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In search of stars: Network formation among heterogeneous agents

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  • Goeree, Jacob K.
  • Riedl, Arno
  • Ule, Aljaz

Abstract

This paper reports results from a laboratory experiment on network formation among heterogeneous agents. The experimental design extends the Bala-Goyal [Bala, V., Goyal, S., 2000. A non-cooperative model of network formation, Econometrica 68, 1131-1230] model of network formation with decay and two-way flow of benefits by introducing agents with lower linking costs or higher benefits to others. Furthermore, agents' types may be common knowledge or private information. In all treatments, the (efficient) equilibrium network has a "star" structure. While equilibrium predictions fail completely with homogeneous agents, star networks frequently occur with heterogeneous agents. Stars are not born but rather develop: with a high-value agent, the network's centrality, stability, and efficiency all increase over time. A structural econometric model based on best response dynamics and other-regarding preferences is used to analyze individual linking behavior. Maximum-likelihood estimates of the underlying structural parameters, obtained by pooling data from several treatments, allow us to explain the main treatment effects.

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Bibliographic Info

Article provided by Elsevier in its journal Games and Economic Behavior.

Volume (Year): 67 (2009)
Issue (Month): 2 (November)
Pages: 445-466

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Handle: RePEc:eee:gamebe:v:67:y:2009:i:2:p:445-466

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Web page: http://www.elsevier.com/locate/inca/622836

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Keywords: Network formation Experiment Heterogeneity Private information;

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Citations

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Cited by:
  1. KIRCHSTEIGER, Georg & MANTOVANI, Marco & MAULEON, Ana & VANNETELBOSCH, Vincent, 2011. "Myopic or farsighted? An experiment on network formation," CORE Discussion Papers 2011007, Université catholique de Louvain, Center for Operations Research and Econometrics (CORE).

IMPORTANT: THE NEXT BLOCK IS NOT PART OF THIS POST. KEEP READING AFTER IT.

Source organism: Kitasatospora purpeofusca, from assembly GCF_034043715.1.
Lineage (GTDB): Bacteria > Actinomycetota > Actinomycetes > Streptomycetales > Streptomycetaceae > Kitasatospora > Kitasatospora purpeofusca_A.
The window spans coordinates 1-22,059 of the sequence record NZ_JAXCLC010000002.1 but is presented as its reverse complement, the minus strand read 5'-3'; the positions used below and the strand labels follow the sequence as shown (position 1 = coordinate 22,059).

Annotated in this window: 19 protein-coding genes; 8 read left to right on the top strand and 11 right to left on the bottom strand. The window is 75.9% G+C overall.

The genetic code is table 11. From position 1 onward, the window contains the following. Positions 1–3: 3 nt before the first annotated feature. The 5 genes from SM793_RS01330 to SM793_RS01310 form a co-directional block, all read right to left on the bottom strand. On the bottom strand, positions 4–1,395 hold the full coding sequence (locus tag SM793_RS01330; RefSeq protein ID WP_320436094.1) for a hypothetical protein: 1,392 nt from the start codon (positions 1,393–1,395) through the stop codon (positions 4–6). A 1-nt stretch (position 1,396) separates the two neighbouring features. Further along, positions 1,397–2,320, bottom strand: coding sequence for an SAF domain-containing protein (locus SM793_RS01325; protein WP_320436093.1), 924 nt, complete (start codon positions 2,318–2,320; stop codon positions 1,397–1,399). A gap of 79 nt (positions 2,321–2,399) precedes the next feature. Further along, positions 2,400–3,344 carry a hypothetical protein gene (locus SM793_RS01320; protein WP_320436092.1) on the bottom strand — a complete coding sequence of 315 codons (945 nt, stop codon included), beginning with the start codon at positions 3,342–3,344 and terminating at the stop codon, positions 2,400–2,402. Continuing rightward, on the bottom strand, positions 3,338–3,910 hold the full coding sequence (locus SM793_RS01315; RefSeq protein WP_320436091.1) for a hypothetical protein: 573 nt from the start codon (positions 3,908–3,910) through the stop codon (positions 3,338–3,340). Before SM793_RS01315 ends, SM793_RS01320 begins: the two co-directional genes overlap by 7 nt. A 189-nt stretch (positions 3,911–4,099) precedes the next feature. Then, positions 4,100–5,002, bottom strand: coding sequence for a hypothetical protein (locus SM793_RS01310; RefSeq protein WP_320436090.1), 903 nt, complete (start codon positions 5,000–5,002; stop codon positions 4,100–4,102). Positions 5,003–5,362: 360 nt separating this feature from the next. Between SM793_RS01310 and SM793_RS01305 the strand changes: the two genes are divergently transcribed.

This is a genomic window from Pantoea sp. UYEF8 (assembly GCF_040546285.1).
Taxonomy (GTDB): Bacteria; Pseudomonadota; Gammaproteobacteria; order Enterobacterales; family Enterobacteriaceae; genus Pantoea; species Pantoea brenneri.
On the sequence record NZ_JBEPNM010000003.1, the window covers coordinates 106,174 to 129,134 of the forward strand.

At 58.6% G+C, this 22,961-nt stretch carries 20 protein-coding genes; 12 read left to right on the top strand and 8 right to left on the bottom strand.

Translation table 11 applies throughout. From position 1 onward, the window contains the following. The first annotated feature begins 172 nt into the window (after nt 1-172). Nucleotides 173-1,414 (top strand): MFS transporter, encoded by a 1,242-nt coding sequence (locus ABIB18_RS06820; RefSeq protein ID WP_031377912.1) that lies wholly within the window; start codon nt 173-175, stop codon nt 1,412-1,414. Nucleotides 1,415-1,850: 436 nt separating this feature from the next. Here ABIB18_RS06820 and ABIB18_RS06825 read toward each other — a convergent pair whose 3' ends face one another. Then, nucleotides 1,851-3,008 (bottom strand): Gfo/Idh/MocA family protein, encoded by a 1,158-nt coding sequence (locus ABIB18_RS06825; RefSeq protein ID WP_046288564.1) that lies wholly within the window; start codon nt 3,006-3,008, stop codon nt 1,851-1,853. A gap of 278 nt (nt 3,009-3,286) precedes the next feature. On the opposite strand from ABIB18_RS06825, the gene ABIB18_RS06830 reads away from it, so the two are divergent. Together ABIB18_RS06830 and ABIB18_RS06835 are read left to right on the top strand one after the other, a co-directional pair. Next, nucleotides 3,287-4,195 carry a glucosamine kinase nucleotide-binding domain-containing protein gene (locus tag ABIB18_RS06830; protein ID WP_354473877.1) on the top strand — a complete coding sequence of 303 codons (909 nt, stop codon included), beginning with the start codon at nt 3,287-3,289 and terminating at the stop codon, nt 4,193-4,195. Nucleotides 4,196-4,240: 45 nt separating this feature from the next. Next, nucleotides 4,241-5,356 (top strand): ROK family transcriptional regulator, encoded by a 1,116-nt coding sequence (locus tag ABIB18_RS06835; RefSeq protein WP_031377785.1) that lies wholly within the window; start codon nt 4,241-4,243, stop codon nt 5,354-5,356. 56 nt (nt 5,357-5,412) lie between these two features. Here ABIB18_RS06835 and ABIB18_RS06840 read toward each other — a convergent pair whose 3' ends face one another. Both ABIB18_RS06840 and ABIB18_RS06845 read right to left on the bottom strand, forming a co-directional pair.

2. Anthony Ziegelmeyer & Katinka Pantz, 2005. "Collaborative Networks in Experimental Triopolies," Papers on Strategic Interaction 2005-38, Max Planck Institute of Economics, Strategic Interaction Group.
  3. Fehr, Ernst & Schmidt, Klaus M., 2009. "On Inequity Aversion - A Reply to Binmore and Shaked," Discussion Paper Series of SFB/TR 15 Governance and the Efficiency of Economic Systems 256, Free University of Berlin, Humboldt University of Berlin, University of Bonn, University of Mannheim, University of Munich.
  4. Rong Rong & Daniel Houser, 2012. "Growing Stars: A Laboratory Analysis of Network Formation," Working Papers 1035, George Mason University, Interdisciplinary Center for Economic Science, revised Oct 2012.
  5. Rosenkranz, Stephanie & Weitzel, Utz, 2012. "Network structure and strategic investments: An experimental analysis," Games and Economic Behavior, Elsevier, vol. 75(2), pages 898-920.
  6. Harmsen - van Hout, Marjolein J.W. & Dellaert, Benedict G.C. & Herings, P. Jean-Jacques, 2010. "Behavioral Effects in Individual Decisions of Network Formation: Complexity Reduces Payoff Orientation and Social Preferences," FCN Working Papers 5/2010, E.ON Energy Research Center, Future Energy Consumer Needs and Behavior (FCN).
  7. Boris van Leeuwen & Theo Offerman & Arthur Schram, 2013. "Superstars Need Social Benefits: An Experiment on Network Formation," Tinbergen Institute Discussion Papers 13-112/I, Tinbergen Institute.
  8. Sanjeev Goyal & Stephanie Rosenkranz & Utz Weitzel & Vincent Buskens, 2014. "Individual Search and Social Networks," Working Papers 2014.49, Fondazione Eni Enrico Mattei.
  9. Doğan, Gönül & van Assen, Marcel & Potters, Jan, 2013. "The effect of link costs on simple buyer–seller networks," Games and Economic Behavior, Elsevier, vol. 77(1), pages 229-246.
  10. Anna Contea & Daniela T. Di Cagno & Emanuela Sciubbad, 2011. "Behavioural patterns in social networks," Jena Economic Research Papers 2011-060, Friedrich-Schiller-University Jena, Max-Planck-Institute of Economics.

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